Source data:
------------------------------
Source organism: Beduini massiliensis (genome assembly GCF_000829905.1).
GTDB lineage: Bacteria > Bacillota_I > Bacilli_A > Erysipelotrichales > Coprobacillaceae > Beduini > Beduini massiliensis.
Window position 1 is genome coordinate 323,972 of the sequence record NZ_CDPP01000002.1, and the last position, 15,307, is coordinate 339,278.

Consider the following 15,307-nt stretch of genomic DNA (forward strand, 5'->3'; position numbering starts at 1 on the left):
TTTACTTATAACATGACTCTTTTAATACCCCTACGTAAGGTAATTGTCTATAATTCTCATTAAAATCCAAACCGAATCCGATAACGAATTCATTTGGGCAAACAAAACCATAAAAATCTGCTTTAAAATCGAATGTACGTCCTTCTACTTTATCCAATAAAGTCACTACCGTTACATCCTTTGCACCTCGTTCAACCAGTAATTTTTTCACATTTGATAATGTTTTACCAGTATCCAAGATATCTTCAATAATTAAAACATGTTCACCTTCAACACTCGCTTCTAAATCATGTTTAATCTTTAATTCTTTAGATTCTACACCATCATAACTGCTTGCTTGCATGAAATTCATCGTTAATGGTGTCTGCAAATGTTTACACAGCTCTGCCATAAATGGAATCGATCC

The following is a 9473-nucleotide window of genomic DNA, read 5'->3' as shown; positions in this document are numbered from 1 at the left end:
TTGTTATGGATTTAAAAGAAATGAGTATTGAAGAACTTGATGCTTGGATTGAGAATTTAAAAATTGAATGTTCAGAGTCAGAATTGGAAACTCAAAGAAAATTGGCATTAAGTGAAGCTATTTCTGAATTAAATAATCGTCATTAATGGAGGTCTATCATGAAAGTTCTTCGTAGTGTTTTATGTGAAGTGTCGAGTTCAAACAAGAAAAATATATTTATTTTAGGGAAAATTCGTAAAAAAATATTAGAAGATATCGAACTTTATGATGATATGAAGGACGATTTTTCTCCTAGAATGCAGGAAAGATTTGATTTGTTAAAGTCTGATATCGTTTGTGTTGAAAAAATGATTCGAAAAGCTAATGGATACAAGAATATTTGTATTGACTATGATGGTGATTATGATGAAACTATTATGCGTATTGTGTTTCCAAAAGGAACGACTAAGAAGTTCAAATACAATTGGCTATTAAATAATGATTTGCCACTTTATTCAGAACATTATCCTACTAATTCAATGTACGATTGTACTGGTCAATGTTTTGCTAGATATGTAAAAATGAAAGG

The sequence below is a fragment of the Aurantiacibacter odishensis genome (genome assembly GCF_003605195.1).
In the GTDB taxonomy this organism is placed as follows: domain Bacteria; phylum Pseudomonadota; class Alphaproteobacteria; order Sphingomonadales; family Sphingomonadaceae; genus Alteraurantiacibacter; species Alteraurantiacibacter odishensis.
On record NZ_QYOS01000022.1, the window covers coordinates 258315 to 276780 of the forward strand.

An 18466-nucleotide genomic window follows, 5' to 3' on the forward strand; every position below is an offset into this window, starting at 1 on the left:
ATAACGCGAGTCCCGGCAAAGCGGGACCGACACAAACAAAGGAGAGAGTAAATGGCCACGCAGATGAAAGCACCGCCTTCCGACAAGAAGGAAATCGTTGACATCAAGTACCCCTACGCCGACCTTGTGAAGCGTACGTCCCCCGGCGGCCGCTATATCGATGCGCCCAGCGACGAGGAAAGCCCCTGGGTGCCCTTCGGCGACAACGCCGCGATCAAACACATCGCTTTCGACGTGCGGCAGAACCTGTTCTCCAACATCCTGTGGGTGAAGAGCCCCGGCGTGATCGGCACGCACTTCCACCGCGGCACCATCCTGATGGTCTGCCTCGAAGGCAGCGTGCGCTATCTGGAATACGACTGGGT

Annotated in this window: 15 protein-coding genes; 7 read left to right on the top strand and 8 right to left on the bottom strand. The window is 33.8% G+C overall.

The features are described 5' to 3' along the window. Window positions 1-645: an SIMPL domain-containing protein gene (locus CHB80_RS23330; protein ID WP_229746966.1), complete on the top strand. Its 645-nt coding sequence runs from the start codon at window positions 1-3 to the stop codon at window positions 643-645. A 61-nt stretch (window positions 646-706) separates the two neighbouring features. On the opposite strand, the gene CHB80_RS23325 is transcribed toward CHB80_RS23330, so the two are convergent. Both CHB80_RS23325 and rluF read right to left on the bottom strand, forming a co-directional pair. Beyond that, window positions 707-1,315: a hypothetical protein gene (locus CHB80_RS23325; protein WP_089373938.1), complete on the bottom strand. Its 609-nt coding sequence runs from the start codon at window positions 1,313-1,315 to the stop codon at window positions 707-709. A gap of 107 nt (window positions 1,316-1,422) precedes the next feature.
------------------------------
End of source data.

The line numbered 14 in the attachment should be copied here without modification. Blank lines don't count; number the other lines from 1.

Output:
The features are described 5' to 3' along the window. Window positions 1-645: an SIMPL domain-containing protein gene (locus CHB80_RS23330; protein ID WP_229746966.1), complete on the top strand. Its 645-nt coding sequence runs from the start codon at window positions 1-3 to the stop codon at window positions 643-645. A 61-nt stretch (window positions 646-706) separates the two neighbouring features. On the opposite strand, the gene CHB80_RS23325 is transcribed toward CHB80_RS23330, so the two are convergent. Both CHB80_RS23325 and rluF read right to left on the bottom strand, forming a co-directional pair. Beyond that, window positions 707-1,315: a hypothetical protein gene (locus CHB80_RS23325; protein WP_089373938.1), complete on the bottom strand. Its 609-nt coding sequence runs from the start codon at window positions 1,313-1,315 to the stop codon at window positions 707-709. A gap of 107 nt (window positions 1,316-1,422) precedes the next feature.